These primary symptoms can cause secondary symptoms such as shrinking handwriting, freezing gait, slurred speech, a mask-like expression, a quiet or monotonous voice, muscle spasms, stooped posture, drooling, excessive saliva, difficulty swallowing and impaired coordination.
Other symptoms can include constipation, an altered sense of smell, a loss of smell, sleep disturbances, depression and low blood pressure.
There is no treatment which can reverse or stop the progression of Parkinson’s disease. Parkinson’s treatments can also become less effective over time and cause unwanted side effects.
The disease has no cure and its sufferers see a greater risk of serious infection, falling and blood clots.
One of the disease’s primary hallmarks is the death of dopamine-producing neurons in a section of the brain known as the substantia nigra pars compacta. The brain needs dopamine to control motor function.
When these neurons die, dopamine production is reduced, and these neurons don’t grow back after they die. When enough of the neurons die, dopamine production is reduced enough to produce the symptoms of Parkinson’s disease.
Dopamine-producing neurons are very susceptible to oxidative stress, which the complaint claims is created by paraquat.
The complaint claims that “redox properties” inherent in the chemical composition of paraquat create oxidative stress in plant and animal cells, claiming that paraquat goes through “redox cycling” when it is around oxygen, which there is a lot of in living cells.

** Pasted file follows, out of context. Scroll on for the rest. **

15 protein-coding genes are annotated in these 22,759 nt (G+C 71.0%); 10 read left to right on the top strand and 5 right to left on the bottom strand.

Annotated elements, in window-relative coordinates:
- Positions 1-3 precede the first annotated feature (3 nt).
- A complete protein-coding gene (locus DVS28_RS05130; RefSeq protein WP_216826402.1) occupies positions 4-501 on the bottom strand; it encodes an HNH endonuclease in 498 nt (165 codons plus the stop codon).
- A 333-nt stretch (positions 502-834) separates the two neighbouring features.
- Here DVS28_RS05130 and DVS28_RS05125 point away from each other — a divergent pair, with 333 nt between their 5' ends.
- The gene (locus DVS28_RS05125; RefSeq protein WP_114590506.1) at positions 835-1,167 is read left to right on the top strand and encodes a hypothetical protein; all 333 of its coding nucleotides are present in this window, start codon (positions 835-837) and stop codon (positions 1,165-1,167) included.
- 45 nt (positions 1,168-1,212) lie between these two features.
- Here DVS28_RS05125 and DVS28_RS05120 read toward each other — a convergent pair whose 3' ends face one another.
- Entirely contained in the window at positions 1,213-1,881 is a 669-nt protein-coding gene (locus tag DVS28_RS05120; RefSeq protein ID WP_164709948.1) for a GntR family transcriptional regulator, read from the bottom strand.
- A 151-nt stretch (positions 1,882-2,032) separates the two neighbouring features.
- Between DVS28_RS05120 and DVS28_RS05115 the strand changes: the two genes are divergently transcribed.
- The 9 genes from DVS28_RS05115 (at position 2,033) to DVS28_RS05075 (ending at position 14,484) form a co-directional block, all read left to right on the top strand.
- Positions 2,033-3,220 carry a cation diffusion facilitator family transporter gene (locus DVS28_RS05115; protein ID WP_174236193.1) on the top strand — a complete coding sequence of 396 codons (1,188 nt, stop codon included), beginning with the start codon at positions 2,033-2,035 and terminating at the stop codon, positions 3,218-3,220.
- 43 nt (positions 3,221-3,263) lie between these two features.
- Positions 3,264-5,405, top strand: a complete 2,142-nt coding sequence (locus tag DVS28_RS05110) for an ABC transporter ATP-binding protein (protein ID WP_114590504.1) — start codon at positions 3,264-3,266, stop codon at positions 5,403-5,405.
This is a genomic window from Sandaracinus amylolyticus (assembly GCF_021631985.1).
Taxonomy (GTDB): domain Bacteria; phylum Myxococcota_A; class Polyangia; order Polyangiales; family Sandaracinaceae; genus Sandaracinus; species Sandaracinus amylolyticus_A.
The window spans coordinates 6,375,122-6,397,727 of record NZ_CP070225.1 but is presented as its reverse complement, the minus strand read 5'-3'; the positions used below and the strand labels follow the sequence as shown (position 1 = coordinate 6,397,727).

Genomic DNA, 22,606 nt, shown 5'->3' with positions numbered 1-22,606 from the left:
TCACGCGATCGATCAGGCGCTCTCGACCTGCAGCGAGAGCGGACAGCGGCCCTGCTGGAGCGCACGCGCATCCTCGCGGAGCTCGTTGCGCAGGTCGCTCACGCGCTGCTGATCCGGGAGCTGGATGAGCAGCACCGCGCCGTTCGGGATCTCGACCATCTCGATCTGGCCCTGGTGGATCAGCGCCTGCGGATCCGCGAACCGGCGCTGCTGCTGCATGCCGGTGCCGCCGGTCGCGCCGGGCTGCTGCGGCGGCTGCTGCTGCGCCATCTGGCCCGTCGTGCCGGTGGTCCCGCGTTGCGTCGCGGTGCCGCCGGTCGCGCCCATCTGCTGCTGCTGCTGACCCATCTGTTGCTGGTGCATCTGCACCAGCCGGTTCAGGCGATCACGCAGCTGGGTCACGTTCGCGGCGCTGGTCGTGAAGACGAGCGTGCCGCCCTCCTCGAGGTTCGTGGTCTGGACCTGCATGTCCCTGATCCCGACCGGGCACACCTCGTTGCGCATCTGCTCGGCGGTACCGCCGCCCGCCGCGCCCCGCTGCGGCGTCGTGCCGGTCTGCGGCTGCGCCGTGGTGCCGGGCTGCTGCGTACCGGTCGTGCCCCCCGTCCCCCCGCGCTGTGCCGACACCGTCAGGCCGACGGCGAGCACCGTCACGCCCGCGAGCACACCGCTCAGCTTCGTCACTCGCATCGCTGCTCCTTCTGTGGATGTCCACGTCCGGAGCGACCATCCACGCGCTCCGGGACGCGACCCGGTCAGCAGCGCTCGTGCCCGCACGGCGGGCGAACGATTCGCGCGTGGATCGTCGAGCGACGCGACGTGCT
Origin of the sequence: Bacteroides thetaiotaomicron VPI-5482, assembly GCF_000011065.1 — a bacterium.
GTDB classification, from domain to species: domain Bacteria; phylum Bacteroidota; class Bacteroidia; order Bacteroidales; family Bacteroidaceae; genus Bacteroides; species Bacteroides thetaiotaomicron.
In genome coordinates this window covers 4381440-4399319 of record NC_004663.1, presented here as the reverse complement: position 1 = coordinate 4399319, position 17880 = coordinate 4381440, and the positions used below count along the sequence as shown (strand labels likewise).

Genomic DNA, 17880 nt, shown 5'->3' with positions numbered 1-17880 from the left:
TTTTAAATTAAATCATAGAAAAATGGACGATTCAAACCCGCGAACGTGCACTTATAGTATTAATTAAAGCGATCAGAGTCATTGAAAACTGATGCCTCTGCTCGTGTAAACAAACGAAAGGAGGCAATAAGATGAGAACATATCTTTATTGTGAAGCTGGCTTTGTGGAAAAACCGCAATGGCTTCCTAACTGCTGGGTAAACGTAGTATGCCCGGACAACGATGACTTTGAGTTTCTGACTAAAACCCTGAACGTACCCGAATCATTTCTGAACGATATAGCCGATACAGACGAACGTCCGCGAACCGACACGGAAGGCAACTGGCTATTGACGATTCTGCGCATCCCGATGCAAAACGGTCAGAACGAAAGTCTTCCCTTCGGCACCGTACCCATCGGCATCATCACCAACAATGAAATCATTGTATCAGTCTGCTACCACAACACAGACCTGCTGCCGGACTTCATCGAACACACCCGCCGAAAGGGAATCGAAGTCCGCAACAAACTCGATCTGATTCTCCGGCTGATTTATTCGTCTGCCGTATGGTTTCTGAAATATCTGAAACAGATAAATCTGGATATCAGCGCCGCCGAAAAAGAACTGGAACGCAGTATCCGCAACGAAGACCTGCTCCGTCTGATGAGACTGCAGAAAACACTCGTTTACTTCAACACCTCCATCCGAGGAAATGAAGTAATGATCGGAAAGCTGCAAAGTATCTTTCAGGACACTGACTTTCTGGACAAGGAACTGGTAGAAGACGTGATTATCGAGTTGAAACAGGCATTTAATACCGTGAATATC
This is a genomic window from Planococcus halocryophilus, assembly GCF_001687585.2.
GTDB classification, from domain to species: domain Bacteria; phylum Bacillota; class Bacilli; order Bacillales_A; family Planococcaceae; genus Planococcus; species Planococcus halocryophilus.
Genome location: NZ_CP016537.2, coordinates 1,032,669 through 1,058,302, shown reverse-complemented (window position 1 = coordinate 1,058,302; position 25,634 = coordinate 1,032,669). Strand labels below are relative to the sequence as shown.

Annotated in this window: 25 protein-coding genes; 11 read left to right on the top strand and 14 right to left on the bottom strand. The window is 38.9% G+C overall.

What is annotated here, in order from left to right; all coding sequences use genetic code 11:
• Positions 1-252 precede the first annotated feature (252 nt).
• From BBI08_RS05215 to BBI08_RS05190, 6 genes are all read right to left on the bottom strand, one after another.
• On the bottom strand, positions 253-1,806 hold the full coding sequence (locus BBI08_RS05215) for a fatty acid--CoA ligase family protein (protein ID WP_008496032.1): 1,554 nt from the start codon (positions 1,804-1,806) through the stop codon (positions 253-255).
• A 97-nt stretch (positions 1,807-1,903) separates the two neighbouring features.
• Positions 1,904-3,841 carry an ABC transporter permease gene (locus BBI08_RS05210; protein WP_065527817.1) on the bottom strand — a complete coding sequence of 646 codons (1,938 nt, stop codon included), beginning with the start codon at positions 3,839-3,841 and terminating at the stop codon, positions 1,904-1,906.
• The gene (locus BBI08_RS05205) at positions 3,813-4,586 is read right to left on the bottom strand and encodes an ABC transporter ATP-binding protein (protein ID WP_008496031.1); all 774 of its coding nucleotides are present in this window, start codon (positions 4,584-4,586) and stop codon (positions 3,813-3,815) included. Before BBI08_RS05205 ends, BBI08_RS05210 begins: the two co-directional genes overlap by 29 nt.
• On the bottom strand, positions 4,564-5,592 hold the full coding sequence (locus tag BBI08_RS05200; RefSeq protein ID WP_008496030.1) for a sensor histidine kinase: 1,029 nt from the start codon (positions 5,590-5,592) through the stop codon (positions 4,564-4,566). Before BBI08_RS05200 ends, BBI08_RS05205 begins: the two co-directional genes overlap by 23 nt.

Previous lawsuits have claimed that paraquat’s “redox properties” have been known by since since at least the 1930s, and that science has known that paraquat’s “redox cycling” creates oxidative stress which is toxic to humans since at least the 1960s.
Numerous scientific studies have linked paraquat exposure with an increased risk of developing Parkinson’s disease, including a 2009 study.
Scientists actually give animals paraquat to intentionally give them Parkinson’s-like symptoms which they can then study.
The complaint notes that a 2019 meta-analysis linked paraquat exposure with an increased risk of developing Parkinson’s disease.
The complaint notes that paraquat has been banned in many locations, including Switzerland (the location of Syngenta AG’s headquarters), the European Union and China.
Complaint Seeks Damages Based On Multiple Causes Of Action
The complaint seeks to recover damages based on numerous causes of action, including:
Strict Products Liability: Design Defect and Failure to Warn
When companies are held strictly liable for damages in court, this means that negligence does not need to be proven in order to hold the companies liable. The concept of strict liability with regards to product liability was established in California by Greenman v Yuba Power Products, Inc.
Lucas v City of Visalia saw the court state that “California recognizes strict liability for three types of product defects – manufacturing defects, design defects, and warning defects (inadequate warnings or failure to warn).”
A product is considered to be defective by design if it is unreasonably dangerous when it is manufactured properly and used properly or in a reasonably foreseeable way.
A product is considered to have a warning defect when companies know or should know the product is dangerous but fail to warn about the danger. Burke v Almaden Vineyards, Inc. saw the court state that companies who fail to warn of danger under these circumstances are strictly liable for any damages caused by their products.
The complaint alleges that paraquat is defective by design because: